Until the Paris and San Bernardino terror attacks, the presidential candidates in this election cycle largely avoided discussing cybersecurity, surveillance, and civil liberties, focusing largely on immigration, the economy, and a surplus of personal attacks.
Since then, the remaining candidates have laid out strong positions with Donald Trump condemning Apple for resisting the government’s attempts to recruit its help at cracking open the iPhone used by one of the San Bernardino shooters. And Hillary Clinton has urged Silicon Valley giants such as Facebook and Twitter to do more to combat the recruiting of terrorists on social media by ISIS and other extremist groups. Bernie Sanders has strongly opposed the NSA’s metadata surveillance program revealed by former contractor Edward Snowden.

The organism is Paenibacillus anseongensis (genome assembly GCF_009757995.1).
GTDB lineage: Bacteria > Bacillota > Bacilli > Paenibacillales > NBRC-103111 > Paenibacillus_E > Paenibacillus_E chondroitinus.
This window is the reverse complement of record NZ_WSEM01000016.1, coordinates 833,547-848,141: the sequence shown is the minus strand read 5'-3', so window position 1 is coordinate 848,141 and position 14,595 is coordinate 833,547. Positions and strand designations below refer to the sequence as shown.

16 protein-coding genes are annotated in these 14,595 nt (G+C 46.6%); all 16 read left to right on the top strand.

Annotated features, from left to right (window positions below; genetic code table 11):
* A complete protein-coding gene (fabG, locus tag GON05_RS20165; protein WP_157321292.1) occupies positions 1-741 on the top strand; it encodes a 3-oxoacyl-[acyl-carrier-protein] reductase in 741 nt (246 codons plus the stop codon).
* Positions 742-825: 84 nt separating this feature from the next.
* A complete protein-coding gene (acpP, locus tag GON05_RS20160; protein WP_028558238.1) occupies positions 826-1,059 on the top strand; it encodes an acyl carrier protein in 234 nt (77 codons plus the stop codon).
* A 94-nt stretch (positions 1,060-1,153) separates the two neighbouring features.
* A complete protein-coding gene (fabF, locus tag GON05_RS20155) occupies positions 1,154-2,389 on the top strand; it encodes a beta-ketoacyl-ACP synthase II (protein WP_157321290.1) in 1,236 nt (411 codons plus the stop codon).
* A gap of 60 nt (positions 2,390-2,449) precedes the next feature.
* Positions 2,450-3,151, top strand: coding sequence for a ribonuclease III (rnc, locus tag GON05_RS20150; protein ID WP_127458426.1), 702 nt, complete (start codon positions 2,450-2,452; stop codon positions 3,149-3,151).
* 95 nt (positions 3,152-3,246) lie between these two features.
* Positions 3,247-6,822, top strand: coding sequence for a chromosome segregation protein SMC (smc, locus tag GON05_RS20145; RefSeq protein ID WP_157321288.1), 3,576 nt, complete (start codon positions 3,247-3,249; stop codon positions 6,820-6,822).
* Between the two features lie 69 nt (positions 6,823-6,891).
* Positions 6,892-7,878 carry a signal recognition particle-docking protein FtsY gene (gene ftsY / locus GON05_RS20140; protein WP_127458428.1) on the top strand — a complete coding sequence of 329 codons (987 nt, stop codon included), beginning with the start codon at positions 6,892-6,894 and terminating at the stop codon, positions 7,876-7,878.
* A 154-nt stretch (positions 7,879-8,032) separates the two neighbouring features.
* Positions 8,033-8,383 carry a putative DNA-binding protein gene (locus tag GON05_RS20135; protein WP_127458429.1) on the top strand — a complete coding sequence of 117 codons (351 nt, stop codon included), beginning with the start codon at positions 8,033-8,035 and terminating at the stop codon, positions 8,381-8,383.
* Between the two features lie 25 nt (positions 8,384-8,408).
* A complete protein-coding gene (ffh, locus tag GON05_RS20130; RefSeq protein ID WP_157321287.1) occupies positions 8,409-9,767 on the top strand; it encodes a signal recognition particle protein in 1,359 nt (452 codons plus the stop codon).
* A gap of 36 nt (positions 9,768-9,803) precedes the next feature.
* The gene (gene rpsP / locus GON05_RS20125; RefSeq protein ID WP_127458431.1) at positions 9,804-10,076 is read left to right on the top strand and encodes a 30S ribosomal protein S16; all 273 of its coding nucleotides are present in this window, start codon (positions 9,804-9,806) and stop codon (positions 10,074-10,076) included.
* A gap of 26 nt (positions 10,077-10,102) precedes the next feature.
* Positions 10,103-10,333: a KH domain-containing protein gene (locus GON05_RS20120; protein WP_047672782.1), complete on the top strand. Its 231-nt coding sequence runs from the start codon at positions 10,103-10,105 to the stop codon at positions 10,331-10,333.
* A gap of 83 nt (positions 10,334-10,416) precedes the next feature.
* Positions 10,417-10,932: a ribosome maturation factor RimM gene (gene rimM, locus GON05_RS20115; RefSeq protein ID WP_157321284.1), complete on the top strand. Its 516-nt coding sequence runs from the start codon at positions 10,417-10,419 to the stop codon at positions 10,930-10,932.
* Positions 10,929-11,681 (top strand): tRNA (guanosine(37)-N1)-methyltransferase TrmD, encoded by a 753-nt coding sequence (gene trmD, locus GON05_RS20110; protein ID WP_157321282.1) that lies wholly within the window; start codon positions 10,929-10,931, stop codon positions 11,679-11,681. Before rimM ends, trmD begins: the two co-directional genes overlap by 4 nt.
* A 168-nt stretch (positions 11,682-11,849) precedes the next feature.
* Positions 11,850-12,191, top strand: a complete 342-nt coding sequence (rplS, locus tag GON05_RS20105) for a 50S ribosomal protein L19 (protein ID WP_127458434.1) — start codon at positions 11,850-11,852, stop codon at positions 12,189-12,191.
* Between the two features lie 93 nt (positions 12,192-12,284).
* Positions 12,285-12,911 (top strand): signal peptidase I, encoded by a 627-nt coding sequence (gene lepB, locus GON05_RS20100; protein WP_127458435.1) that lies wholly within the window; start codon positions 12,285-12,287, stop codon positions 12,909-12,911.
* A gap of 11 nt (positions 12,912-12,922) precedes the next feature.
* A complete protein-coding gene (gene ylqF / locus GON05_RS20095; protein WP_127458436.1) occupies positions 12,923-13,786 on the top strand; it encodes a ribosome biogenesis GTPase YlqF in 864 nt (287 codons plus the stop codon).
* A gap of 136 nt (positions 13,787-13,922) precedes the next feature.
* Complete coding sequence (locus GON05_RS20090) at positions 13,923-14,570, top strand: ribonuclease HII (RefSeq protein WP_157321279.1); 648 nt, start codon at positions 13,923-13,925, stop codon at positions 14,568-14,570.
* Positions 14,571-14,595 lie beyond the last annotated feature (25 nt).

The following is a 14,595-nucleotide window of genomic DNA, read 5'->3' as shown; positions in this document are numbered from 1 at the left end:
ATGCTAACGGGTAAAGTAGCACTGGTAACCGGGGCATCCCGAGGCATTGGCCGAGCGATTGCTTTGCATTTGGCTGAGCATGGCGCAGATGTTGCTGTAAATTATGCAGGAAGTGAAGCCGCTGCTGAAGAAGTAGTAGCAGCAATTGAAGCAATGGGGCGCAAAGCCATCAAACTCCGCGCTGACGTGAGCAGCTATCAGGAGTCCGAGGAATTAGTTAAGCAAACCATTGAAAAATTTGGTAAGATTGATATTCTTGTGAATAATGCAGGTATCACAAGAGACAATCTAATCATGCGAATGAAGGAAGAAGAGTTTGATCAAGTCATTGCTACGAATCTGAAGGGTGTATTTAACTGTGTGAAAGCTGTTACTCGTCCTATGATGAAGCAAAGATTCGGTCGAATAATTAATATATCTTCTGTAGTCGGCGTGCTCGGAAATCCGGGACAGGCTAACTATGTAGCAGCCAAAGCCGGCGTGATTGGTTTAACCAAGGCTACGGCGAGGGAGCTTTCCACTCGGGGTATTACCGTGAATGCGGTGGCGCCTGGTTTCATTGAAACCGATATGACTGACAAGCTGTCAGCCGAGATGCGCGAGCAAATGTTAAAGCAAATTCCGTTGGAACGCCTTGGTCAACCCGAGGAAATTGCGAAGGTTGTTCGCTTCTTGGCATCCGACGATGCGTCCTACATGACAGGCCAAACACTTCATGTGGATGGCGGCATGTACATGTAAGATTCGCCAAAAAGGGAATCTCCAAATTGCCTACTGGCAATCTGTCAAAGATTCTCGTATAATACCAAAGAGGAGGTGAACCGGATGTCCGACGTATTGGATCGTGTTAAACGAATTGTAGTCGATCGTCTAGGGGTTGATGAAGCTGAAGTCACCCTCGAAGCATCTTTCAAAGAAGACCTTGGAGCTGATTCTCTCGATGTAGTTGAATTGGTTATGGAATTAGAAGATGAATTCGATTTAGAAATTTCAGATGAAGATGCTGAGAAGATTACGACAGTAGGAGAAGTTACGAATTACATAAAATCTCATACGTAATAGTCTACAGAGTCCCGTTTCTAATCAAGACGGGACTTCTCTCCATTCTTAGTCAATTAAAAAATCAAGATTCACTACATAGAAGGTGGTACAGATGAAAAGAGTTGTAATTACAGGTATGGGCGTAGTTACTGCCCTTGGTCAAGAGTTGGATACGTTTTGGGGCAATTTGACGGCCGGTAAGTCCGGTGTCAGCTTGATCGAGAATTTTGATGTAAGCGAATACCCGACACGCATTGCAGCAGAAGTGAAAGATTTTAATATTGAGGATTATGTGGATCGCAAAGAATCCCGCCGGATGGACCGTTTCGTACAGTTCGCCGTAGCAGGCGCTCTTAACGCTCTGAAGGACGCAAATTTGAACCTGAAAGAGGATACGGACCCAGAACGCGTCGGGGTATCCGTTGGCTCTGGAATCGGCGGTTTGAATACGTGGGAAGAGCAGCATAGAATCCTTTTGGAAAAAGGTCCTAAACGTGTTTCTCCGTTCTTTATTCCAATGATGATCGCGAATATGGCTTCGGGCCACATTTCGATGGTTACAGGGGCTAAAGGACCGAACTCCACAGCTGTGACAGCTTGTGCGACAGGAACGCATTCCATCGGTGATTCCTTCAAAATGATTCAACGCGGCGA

This is the first election since Snowden’s disclosures in 2013 sparked a national debate on the proper balance between security and civil liberties.